Are You A Real Progressive Or A Fauxgressive?
Like it or not, there’s a great divide in America’s political left, and you’re either on one side or the other. — Caitlin Johnstone Newslogue 12 Jan 2017
A great divide was exposed on America’s political left this past election cycle. We haven’t quite figured out how to talk about it yet, but it’s there. Now that Clinton and Sanders are out of the election picture it won’t make much sense going forward to talk about it in terms of the Hillary camp vs. the Bernie camp, and framing it as progressives vs. liberals doesn’t really work either since people get pedantic about the word “liberal” and a lot of the most adamant Hillary supporters identified strongly as progressives. Lately I’ve taken to labeling the divide as being between actual progressives fighting for an actual progressive agenda, and “fauxgressives” who, for whatever reason, are content to support political power structures that hold a public position of progressivism in order to secure support for their private position of rampant corporatism.
1. Progressivism benefits the people; fauxgressivism benefits the oligarchy.
2. Progressives look at the whole picture; fauxgressives focus on identity politics.
3. Progressives oppose war; fauxgressives only oppose it when a Republican does it.
4. Progressives care about morals; fauxgressives care about political parties.
A progressive doesn’t care what letter you’ve got next to your name; the success or failure of a politician is measured by the extent to which they succeed or fail to forward the progressive agenda. A bunch of my readers jumped down my throat yesterday for being too forgiving of Bernie Sanders’ endorsement of the Russian hacking narrative, and that’s a good thing; even the number one face of the American progressive movement is subject to harsh criticism and ridicule the instant he fails progressivism in any area. That’s as it should be. Leaders should be judged by their actions and supported or condemned based on whether those actions benefit the people or the oligarchy.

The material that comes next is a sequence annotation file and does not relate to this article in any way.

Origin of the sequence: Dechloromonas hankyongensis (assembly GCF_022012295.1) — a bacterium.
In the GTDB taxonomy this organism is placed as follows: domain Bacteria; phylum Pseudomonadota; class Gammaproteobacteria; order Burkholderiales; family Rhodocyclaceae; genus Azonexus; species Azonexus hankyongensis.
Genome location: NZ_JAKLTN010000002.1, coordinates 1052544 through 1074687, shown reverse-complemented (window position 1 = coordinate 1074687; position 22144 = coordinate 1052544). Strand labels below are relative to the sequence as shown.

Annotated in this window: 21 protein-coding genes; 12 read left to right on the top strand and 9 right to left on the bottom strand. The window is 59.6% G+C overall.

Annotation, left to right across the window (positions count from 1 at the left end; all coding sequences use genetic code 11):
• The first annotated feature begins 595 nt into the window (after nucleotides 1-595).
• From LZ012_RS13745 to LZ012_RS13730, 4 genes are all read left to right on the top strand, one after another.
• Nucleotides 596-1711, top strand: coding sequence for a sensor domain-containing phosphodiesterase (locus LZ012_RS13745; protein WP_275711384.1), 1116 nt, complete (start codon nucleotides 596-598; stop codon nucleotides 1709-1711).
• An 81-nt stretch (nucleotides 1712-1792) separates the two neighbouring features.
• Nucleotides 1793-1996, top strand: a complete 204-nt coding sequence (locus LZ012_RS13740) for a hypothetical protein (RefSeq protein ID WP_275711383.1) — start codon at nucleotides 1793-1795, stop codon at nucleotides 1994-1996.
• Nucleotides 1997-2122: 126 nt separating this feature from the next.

Her chosen pictures were good, so I used them as shorthand, but each item is supported by excellent, and colorful, reasoning. So read the entire article. It’s lively, it’s interesting, it’s true, and she nails it.
It is applicable to progressives everywhere — including here.Pastiche, nashvillebrook, HomerRamone and 46 othersPiperay, sabrina, Ohio Barbarian, IdaBriggs, Yanath, tk2kewl, wilsonbooks, Paka, hopemountain, jwirr, ReTooled, B Calm, As Seen on the Internet, Entrepreneur, OzoneTom, PDiddie, NikolaC, Segami, Hari, bvar22, Utopian Leftist, ramparta, Haikugal, OCMI, dlegendary1, FanBoy, Pam, ozoneman, Enthusiast, BillZBubb, djean111, mmonk, nevereVereven, historylovr, disillusioned73, Scuba, bbgrunt, TM99, Doremus Jessup, goodgirl, Tuesday, Passionate Progressive, joentokyo, Sadie, NuttyFluffers, id-entity like thisHow about we petition our elected representatives to draw up and pass a bill overturning the 1996 Telecom Act? https://www.donaldjtrump.com/press-releases/statement-on-monopoly-power-of-new-media-conglomerates
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